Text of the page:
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The Schengen Border and the Criminalization of Migration in Slovenia

The Schengen Border and the Criminalization of Migration in Slovenia AbstractDetention, expulsion and deterrence have become the predominant policy response to migration. It is reported that it is becoming increasingly difficult even to claim asylum in the EU. All states restrict border access, but immigration is criminalized most stringently in cases of asylum. Noting how many national jurisdictions are adopting ever more restrictive immigration control systems, the author discusses the recent criminalization of migration in Slovenia. The country’s former internal Yugoslav boundary became the European Union’s Schengen border in 2007, and what was a permeable demarcation between Slovenia and Croatia up to 1991 has now become a hard border, subject to securitization and surveillance. The author explores the policy-making surrounding the symbolic construction of Slovenia as an EU member state which has been charged with the role of Schengen border defender. She shows how this shift has become apparent in Slovenia’s immigration management policies, administrative practices, and political discourse. http://www.deepdyve.com/assets/images/DeepDyve-Logo-lg.png Südosteuropa de Gruyter

The Schengen Border and the Criminalization of Migration in Slovenia

Südosteuropa , Volume 67 (3): 24 – Nov 30, 2019

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Publisher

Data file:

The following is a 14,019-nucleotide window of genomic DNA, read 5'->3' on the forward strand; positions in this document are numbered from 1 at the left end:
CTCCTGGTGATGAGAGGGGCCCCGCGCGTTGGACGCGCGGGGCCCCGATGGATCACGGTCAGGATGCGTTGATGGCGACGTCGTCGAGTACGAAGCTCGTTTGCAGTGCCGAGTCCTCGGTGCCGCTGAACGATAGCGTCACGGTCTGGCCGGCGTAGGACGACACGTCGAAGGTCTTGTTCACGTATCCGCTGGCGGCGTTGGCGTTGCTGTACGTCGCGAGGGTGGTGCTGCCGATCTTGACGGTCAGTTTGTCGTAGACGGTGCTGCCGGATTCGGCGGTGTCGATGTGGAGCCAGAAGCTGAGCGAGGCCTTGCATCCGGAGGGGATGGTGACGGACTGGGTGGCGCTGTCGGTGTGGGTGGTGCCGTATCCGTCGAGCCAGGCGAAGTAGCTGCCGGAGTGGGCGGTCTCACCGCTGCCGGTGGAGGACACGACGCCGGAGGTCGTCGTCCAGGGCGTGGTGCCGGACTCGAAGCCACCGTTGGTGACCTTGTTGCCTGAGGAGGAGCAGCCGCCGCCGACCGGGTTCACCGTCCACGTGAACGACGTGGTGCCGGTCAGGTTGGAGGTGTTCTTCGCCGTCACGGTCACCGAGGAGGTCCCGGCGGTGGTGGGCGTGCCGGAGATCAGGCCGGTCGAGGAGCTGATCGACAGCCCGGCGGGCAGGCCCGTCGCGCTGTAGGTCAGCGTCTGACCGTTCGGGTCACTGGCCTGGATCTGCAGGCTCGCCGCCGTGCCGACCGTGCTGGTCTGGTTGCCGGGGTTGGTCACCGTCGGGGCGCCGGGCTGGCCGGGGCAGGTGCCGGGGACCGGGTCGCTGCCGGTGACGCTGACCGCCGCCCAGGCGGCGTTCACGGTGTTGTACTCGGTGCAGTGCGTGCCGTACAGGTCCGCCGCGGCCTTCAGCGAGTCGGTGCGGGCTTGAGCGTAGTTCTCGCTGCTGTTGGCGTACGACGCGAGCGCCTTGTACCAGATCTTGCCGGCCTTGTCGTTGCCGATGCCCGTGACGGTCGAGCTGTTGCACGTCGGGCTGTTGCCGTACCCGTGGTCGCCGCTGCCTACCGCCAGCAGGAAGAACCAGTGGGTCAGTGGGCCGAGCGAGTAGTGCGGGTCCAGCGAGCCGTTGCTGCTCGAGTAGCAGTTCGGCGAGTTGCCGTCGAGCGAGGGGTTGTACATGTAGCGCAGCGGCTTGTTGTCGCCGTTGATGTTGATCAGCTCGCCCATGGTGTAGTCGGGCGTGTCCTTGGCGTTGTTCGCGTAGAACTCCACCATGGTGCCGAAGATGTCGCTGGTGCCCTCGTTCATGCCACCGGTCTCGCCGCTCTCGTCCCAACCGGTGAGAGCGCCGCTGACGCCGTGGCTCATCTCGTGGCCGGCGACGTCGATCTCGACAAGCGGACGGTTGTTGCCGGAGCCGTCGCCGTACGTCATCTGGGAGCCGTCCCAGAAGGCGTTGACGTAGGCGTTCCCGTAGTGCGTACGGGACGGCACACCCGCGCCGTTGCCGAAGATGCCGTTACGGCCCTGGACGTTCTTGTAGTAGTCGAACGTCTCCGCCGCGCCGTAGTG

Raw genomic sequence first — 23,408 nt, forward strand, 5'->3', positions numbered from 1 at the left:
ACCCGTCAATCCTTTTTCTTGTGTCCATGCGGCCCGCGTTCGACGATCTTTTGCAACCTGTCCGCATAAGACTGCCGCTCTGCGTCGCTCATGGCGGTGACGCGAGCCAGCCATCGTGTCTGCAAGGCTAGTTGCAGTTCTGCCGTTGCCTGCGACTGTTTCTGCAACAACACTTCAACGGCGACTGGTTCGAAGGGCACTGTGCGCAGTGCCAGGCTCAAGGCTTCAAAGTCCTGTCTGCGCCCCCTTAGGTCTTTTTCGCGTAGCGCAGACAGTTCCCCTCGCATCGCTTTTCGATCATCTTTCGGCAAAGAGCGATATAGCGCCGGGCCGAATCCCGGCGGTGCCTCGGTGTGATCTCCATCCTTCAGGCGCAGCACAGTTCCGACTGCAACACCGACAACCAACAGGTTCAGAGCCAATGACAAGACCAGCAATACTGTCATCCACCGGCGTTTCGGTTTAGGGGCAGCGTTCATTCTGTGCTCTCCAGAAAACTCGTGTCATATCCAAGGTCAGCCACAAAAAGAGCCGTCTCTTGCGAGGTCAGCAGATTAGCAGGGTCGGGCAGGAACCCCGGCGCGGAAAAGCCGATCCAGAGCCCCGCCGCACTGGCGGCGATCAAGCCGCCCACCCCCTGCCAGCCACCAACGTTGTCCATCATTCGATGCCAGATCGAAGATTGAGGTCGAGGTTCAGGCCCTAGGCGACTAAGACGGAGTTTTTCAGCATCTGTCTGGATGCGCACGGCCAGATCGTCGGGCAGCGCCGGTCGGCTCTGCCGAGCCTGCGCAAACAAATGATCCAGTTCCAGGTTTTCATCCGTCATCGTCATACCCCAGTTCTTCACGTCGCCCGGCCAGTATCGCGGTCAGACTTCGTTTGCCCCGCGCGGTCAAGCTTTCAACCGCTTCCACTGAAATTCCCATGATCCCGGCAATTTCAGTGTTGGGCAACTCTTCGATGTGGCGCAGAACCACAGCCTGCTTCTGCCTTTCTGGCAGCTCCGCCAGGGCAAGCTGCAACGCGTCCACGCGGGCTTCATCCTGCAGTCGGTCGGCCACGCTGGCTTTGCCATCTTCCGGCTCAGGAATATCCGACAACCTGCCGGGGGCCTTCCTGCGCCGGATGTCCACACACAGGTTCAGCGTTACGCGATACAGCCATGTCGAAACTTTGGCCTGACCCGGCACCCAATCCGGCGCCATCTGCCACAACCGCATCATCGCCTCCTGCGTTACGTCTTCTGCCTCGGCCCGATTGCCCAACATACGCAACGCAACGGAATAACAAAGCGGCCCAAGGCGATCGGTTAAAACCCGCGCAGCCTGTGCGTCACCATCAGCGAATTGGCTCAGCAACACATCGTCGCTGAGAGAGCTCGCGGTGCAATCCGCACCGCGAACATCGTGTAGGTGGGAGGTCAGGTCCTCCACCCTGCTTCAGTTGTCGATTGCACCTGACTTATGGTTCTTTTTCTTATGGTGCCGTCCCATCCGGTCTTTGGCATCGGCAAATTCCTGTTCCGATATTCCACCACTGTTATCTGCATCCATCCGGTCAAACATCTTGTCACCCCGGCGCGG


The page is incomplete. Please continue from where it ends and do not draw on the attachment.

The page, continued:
de Gruyter
Copyright
© 2019 Walter de Gruyter GmbH, Berlin/Boston
ISSN
0722-480X
eISSN
2364-933X
DOI
10.1515/soeu-2019-0024
Publisher site
See Article on Publisher Site

Abstract

AbstractDetention, expulsion and deterrence have become the predominant policy response to migration. It is reported that it is becoming increasingly difficult even to claim asylum in the EU. All states restrict border access, but immigration is criminalized most stringently in cases of asylum. Noting how many national jurisdictions are adopting ever more restrictive immigration control systems, the author discusses the recent criminalization of migration in Slovenia. The country’s former internal Yugoslav boundary became the European Union’s Schengen border in 2007, and what was a permeable demarcation between Slovenia and Croatia up to 1991 has now become a hard border, subject to securitization and surveillance. The author explores the policy-making surrounding the symbolic construction of Slovenia as an EU member state which has been charged with the role of Schengen border defender. She shows how this shift has become apparent in Slovenia’s immigration management policies, administrative practices, and political discourse.

Journal

Südosteuropade Gruyter

Published: Nov 30, 2019

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